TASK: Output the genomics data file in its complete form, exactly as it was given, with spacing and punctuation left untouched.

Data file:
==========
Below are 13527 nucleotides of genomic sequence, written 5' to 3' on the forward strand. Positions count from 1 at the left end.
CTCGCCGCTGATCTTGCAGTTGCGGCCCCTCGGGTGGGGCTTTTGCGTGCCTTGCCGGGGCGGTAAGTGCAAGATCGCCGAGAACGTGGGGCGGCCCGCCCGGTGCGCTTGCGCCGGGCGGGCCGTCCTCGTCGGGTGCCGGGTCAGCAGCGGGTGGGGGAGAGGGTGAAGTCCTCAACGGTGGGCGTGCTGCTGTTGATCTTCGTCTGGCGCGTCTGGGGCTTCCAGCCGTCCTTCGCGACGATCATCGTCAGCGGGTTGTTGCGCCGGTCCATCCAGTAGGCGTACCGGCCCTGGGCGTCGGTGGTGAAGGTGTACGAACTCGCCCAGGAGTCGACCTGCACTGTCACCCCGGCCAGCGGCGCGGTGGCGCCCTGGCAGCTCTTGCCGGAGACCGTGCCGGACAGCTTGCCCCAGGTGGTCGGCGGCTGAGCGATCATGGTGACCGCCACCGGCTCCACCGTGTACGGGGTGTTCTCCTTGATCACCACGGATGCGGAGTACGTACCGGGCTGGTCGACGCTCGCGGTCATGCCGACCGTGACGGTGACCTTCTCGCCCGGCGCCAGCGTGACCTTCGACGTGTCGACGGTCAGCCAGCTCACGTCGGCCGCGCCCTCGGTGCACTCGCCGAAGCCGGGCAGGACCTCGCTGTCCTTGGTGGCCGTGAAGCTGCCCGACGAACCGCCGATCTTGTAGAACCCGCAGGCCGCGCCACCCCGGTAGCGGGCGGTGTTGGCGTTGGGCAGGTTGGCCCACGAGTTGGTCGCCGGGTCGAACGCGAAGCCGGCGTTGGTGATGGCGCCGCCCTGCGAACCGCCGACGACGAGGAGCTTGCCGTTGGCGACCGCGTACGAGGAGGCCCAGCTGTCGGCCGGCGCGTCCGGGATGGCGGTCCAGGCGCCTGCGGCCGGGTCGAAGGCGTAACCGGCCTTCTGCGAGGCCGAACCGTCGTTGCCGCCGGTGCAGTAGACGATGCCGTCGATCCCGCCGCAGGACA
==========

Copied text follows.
Below are 13527 nucleotides of genomic sequence, written 5' to 3' on the forward strand. Positions count from 1 at the left end.
CTCGCCGCTGATCTTGCAGTTGCGGCCCCTCGGGTGGGGCTTTTGCGTGCCTTGCCGGGGCGGTAAGTGCAAGATCGCCGAGAACGTGGGGCGGCCCGCCCGGTGCGCTTGCGCCGGGCGGGCCGTCCTCGTCGGGTGCCGGGTCAGCAGCGGGTGGGGGAGAGGGTGAAGTCCTCAACGGTGGGCGTGCTGCTGTTGATCTTCGTCTGGCGCGTCTGGGGCTTCCAGCCGTCCTTCGCGACGATCATCGTCAGCGGGTTGTTGCGCCGGTCCATCCAGTAGGCGTACCGGCCCTGGGCGTCGGTGGTGAAGGTGTACGAACTCGCCCAGGAGTCGACCTGCACTGTCACCCCGGCCAGCGGCGCGGTGGCGCCCTGGCAGCTCTTGCCGGAGACCGTGCCGGACAGCTTGCCCCAGGTGGTCGGCGGCTGAGCGATCATGGTGACCGCCACCGGCTCCACCGTGTACGGGGTGTTCTCCTTGATCACCACGGATGCGGAGTACGTACCGGGCTGGTCGACGCTCGCGGTCATGCCGACCGTGACGGTGACCTTCTCGCCCGGCGCCAGCGTGACCTTCGACGTGTCGACGGTCAGCCAGCTCACGTCGGCCGCGCCCTCGGTGCACTCGCCGAAGCCGGGCAGGACCTCGCTGTCCTTGGTGGCCGTGAAGCTGCCCGACGAACCGCCGATCTTGTAGAACCCGCAGGCCGCGCCACCCCGGTAGCGGGCGGTGTTGGCGTTGGGCAGGTTGGCCCACGAGTTGGTCGCCGGGTCGAACGCGAAGCCGGCGTTGGTGATGGCGCCGCCCTGCGAACCGCCGACGACGAGGAGCTTGCCGTTGGCGACCGCGTACGAGGAGGCCCAGCTGTCGGCCGGCGCGTCCGGGATGGCGGTCCAGGCGCCTGCGGCCGGGTCGAAGGCGTAACCGGCCTTCTGCGAGGCCGAACCGTCGTTGCCGCCGGTGCAGTAGACGATGCCGTCGATCCCGCCGCAGGACA